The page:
US systematic review finds poor HIV outcomes for trans women and research gap for trans men

The Gender Spectrum Collection. Image is for illustrative purposes only.

Substantial improvements in HIV care outcomes are needed for trans women in the United States, according to the authors of a systematic review and meta-analysis published recently in AIDS.

The meta-analysis, which focused on trans women due to a lack of data on trans men, found that 78.5% of trans women with HIV had ever received care, 64.6% of those diagnosed were linked to care within three months, and 73.2% of those in care were virally suppressed.

The authors described these outcomes as “not ideal” and emphasise that the research gap for trans men and non-binary people must be addressed.



An umbrella term for people whose gender identity and/or gender expression differs from the sex they were assigned at birth.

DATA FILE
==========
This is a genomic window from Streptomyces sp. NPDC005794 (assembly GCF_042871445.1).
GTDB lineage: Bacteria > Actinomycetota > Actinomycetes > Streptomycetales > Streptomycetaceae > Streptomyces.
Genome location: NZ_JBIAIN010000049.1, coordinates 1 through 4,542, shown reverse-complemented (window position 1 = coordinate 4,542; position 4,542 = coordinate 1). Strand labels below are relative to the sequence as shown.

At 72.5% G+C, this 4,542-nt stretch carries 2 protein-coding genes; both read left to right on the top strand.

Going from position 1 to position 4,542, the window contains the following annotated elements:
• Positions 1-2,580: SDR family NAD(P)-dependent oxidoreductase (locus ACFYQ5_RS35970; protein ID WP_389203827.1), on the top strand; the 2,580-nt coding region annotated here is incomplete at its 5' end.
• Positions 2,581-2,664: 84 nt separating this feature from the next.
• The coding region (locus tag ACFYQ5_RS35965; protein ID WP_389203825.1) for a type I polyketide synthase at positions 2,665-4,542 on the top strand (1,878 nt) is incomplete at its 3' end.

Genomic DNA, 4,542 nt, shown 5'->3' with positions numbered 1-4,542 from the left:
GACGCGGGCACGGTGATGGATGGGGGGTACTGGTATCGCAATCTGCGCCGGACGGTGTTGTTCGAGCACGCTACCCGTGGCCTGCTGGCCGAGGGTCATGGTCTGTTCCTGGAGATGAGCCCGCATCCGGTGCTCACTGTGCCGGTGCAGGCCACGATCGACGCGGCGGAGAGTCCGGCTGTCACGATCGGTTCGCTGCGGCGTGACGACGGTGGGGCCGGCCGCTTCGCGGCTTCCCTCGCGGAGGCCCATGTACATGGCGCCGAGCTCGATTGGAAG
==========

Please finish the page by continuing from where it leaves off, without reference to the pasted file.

When the statistical data from all studies which relate to a particular research question and conform to a pre-determined selection criteria are pooled and analysed together.

virological suppression

Halting of the function or replication of a virus. In HIV, optimal viral suppression is measured as the reduction of viral load (HIV RNA) to undetectable levels and is the goal of antiretroviral therapy.

systematic review

A review of the findings of all studies which relate to a particular research question and which conform to pre-determined selection criteria. 

peer review

The process of subjecting a scientist’s research to the scrutiny of other scientists working in the same field. Studies published in medical journals are usually peer reviewed, whereas conference presentations are not.

Progress towards achieving the global 90-90-90 targets in the US has been slow, with only 86% of all people living with HIV knowing their status; 78% linked to care within a month of diagnosis; and 65% of those in care virally suppressed. Certain people living with HIV are evidently struggling to access HIV testing and care or achieve viral suppression.